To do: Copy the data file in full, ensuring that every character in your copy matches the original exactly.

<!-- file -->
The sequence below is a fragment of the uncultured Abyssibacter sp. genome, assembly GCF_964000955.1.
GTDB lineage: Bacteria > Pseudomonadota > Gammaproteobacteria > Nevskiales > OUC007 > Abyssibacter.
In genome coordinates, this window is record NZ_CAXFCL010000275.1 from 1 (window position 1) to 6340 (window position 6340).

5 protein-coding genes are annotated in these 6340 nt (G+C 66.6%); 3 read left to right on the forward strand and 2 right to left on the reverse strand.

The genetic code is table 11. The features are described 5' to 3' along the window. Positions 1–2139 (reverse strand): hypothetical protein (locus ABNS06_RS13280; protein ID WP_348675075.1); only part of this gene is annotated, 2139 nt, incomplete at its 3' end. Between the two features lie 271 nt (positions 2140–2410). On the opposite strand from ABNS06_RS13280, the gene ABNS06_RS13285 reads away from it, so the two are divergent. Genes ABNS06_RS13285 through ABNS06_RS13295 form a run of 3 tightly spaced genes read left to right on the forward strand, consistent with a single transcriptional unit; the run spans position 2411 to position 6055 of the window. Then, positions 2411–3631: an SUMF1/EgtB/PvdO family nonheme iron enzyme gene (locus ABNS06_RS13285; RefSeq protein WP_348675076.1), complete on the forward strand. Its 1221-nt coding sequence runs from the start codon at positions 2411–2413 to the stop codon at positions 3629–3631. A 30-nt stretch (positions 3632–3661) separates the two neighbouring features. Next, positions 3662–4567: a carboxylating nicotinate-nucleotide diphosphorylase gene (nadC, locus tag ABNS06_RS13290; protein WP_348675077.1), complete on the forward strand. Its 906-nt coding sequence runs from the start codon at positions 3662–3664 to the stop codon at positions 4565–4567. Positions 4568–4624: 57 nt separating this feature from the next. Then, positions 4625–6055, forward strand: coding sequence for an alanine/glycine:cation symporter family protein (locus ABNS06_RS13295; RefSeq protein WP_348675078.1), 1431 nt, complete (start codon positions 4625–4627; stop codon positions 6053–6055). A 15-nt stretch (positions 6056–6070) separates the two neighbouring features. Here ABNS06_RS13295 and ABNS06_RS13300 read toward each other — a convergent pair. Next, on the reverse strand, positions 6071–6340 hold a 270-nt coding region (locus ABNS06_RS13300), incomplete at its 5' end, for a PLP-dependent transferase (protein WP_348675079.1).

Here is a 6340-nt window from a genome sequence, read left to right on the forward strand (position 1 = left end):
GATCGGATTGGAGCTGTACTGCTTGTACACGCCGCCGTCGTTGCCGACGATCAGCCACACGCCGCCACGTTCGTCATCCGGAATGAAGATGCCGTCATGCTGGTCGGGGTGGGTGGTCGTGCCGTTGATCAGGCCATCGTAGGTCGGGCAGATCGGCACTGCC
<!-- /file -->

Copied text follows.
The sequence below is a fragment of the uncultured Abyssibacter sp. genome, assembly GCF_964000955.1.
GTDB lineage: Bacteria > Pseudomonadota > Gammaproteobacteria > Nevskiales > OUC007 > Abyssibacter.
In genome coordinates, this window is record NZ_CAXFCL010000275.1 from 1 (window position 1) to 6340 (window position 6340).

5 protein-coding genes are annotated in these 6340 nt (G+C 66.6%); 3 read left to right on the forward strand and 2 right to left on the reverse strand.

The genetic code is table 11. The features are described 5' to 3' along the window. Positions 1–2139 (reverse strand): hypothetical protein (locus ABNS06_RS13280; protein ID WP_348675075.1); only part of this gene is annotated, 2139 nt, incomplete at its 3' end. Between the two features lie 271 nt (positions 2140–2410). On the opposite strand from ABNS06_RS13280, the gene ABNS06_RS13285 reads away from it, so the two are divergent. Genes ABNS06_RS13285 through ABNS06_RS13295 form a run of 3 tightly spaced genes read left to right on the forward strand, consistent with a single transcriptional unit; the run spans position 2411 to position 6055 of the window. Then, positions 2411–3631: an SUMF1/EgtB/PvdO family nonheme iron enzyme gene (locus ABNS06_RS13285; RefSeq protein WP_348675076.1), complete on the forward strand. Its 1221-nt coding sequence runs from the start codon at positions 2411–2413 to the stop codon at positions 3629–3631. A 30-nt stretch (positions 3632–3661) separates the two neighbouring features. Next, positions 3662–4567: a carboxylating nicotinate-nucleotide diphosphorylase gene (nadC, locus tag ABNS06_RS13290; protein WP_348675077.1), complete on the forward strand. Its 906-nt coding sequence runs from the start codon at positions 3662–3664 to the stop codon at positions 4565–4567. Positions 4568–4624: 57 nt separating this feature from the next. Then, positions 4625–6055, forward strand: coding sequence for an alanine/glycine:cation symporter family protein (locus ABNS06_RS13295; RefSeq protein WP_348675078.1), 1431 nt, complete (start codon positions 4625–4627; stop codon positions 6053–6055). A 15-nt stretch (positions 6056–6070) separates the two neighbouring features. Here ABNS06_RS13295 and ABNS06_RS13300 read toward each other — a convergent pair. Next, on the reverse strand, positions 6071–6340 hold a 270-nt coding region (locus ABNS06_RS13300), incomplete at its 5' end, for a PLP-dependent transferase (protein WP_348675079.1).

Here is a 6340-nt window from a genome sequence, read left to right on the forward strand (position 1 = left end):
GATCGGATTGGAGCTGTACTGCTTGTACACGCCGCCGTCGTTGCCGACGATCAGCCACACGCCGCCACGTTCGTCATCCGGAATGAAGATGCCGTCATGCTGGTCGGGGTGGGTGGTCGTGCCGTTGATCAGGCCATCGTAGGTCGGGCAGATCGGCACTGCC